But the foundries have to make a change regardless of how easy and how unobtrusive?
The foundries will have to make the change to the script but they do other Boolean operations as well so it is not hard. You are trying to drive home the point of what we are expecting from the foundries. We do expect them to implement this change to the script plus tell us what change in gate length they feel comfortable with.
Is that data fed back into the software?
We need to now how much change in gate length we are allowed because we will operate from that. What changes in gate length you can have tells us what savings in power exists and from that what timing changes the transistor will have. You will basically start Blaze MO with a timing closed design and you need to end up with the same timing closed design. From the timing closure standpoint we haven’t made any changes. You need to know what the timing impacts are.
Have you made arrangements with some, most or all the foundries?
I can not say all because you do not know how many consider themselves to be foundries. But we have made silicon with TSMC, IBM, Chartered, Samsung and USMC as well as a host of IDMs. We have a wide reach on this.
You have verified the 20% improvement?
In fact there is a paper by Qualcomm where they are nice enough to tell what the impact is. We feel comfortable saying 20%. 30% should be the norm, when we go to more aggressive geometries. When we get more 45 nm data, we should see more improvements. The leakage problem gets bigger as you go to finer geometries.
How do you price and package MO?
The list price for a single license (one year TBL) is $275K. However, if you think about where we put ourselves in the flow, it doesn’t make sense for any customer to buy just one license. You are right before you are going to go into production. You are going to use MO in massive parallel fashion. Every single deal we have done has been either a defined sire or an entire company. But the nominal price for Blaze MO is $275K.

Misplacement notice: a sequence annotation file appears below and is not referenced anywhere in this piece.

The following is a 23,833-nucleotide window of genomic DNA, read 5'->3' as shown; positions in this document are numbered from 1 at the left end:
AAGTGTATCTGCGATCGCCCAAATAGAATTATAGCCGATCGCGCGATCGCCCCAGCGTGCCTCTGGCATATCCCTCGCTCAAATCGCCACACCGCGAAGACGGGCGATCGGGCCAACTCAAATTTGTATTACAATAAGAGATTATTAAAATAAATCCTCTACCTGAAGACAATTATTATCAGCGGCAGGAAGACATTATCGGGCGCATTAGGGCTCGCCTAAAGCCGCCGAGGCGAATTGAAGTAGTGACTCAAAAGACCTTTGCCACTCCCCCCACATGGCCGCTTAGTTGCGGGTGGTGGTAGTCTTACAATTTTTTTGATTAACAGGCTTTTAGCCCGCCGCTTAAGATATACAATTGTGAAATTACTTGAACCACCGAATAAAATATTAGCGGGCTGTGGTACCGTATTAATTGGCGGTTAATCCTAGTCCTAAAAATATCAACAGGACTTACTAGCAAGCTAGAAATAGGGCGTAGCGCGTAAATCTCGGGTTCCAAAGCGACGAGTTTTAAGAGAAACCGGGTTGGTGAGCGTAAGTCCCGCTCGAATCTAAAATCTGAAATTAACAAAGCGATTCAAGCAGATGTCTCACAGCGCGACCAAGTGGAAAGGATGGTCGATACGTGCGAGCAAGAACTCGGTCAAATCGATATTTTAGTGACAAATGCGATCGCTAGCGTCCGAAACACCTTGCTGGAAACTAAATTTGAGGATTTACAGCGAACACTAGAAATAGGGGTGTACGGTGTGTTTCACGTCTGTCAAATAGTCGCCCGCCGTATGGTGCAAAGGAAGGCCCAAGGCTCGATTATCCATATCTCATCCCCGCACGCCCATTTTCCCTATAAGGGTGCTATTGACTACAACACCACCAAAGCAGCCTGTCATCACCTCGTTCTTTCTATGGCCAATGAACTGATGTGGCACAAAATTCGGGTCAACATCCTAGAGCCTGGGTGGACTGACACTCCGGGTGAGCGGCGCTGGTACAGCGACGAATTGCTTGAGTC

If you approach a prospect and want to convince that prospect of you capabilities, what can you or they do other than a produce a new chip?
There are two things for that. The first one is that we will run the design part of our flow against whatever the prospects golden signoff tool as the very last step to prove that the design is equally closed now as it was when we started. The prospect is not going to risk us unraveling the timing closure that have already achieved. That is a necessary thing to do. Again, if you are talking about not disturbing the design flow, I don’t think you can sell, if you had to argue that they should trust our timing analysis versus whatever they have as golden signoff tools today. That’s one thing. The other thing is that we actually give you adequate estimates on what the leakage saving will be. By now we have enough design data that we can show how good the correlation on that is and we will share that with the prospect.
How long does it take to do this proof of concept with a prospect (days, weeks, months)?
If we are selling to a fabless semiconductor company, the foundry will basically back us up that this works. In this case the proof of concept is fairly short. If you go to an IDM, typically the sales cycle will involve producing a test chip before they commit themselves. So the sales cycle for an IDM is longer than for a fabless semiconductor company.
So the “trick” (not the right word) is to adjust the gate length on a lot of transistors.
That’s the secret. That sounds very, very simple. If you think about it, if you are going to do optimization, you need to have a very sensitive optimizing engine because each transistor contribution is very, very small. It is only when you add up the millions of transistors that you are going to adjust that you get this 20% improvement in leakage.
How long does it take to run the software on the ever difficult to define typical chip?